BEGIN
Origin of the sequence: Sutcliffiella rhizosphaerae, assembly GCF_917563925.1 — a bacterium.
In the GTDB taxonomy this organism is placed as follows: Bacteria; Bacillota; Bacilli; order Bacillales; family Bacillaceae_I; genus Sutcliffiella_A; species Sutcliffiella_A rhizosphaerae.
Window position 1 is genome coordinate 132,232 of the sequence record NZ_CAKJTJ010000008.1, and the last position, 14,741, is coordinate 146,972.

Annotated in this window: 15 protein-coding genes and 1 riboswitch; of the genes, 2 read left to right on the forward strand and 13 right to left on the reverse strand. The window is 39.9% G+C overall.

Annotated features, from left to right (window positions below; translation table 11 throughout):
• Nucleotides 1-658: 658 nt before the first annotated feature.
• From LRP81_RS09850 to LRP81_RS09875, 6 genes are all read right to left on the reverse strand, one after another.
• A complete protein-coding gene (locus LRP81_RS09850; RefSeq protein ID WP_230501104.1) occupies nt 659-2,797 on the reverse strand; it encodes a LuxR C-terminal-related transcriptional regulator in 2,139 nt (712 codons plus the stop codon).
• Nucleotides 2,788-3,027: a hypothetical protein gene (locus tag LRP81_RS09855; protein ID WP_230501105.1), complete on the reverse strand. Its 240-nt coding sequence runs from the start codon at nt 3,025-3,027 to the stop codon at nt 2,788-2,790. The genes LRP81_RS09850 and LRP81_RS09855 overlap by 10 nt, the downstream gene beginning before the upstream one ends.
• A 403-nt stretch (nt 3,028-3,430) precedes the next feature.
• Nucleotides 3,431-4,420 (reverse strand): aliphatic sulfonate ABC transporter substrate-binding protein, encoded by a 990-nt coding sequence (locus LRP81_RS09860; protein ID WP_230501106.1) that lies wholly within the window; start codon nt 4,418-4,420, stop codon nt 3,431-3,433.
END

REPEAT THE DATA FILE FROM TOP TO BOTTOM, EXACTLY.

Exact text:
Origin of the sequence: Sutcliffiella rhizosphaerae, assembly GCF_917563925.1 — a bacterium.
In the GTDB taxonomy this organism is placed as follows: Bacteria; Bacillota; Bacilli; order Bacillales; family Bacillaceae_I; genus Sutcliffiella_A; species Sutcliffiella_A rhizosphaerae.
Window position 1 is genome coordinate 132,232 of the sequence record NZ_CAKJTJ010000008.1, and the last position, 14,741, is coordinate 146,972.

Annotated in this window: 15 protein-coding genes and 1 riboswitch; of the genes, 2 read left to right on the forward strand and 13 right to left on the reverse strand. The window is 39.9% G+C overall.

Annotated features, from left to right (window positions below; translation table 11 throughout):
• Nucleotides 1-658: 658 nt before the first annotated feature.
• From LRP81_RS09850 to LRP81_RS09875, 6 genes are all read right to left on the reverse strand, one after another.
• A complete protein-coding gene (locus LRP81_RS09850; RefSeq protein ID WP_230501104.1) occupies nt 659-2,797 on the reverse strand; it encodes a LuxR C-terminal-related transcriptional regulator in 2,139 nt (712 codons plus the stop codon).
• Nucleotides 2,788-3,027: a hypothetical protein gene (locus tag LRP81_RS09855; protein ID WP_230501105.1), complete on the reverse strand. Its 240-nt coding sequence runs from the start codon at nt 3,025-3,027 to the stop codon at nt 2,788-2,790. The genes LRP81_RS09850 and LRP81_RS09855 overlap by 10 nt, the downstream gene beginning before the upstream one ends.
• A 403-nt stretch (nt 3,028-3,430) precedes the next feature.
• Nucleotides 3,431-4,420 (reverse strand): aliphatic sulfonate ABC transporter substrate-binding protein, encoded by a 990-nt coding sequence (locus LRP81_RS09860; protein ID WP_230501106.1) that lies wholly within the window; start codon nt 4,418-4,420, stop codon nt 3,431-3,433.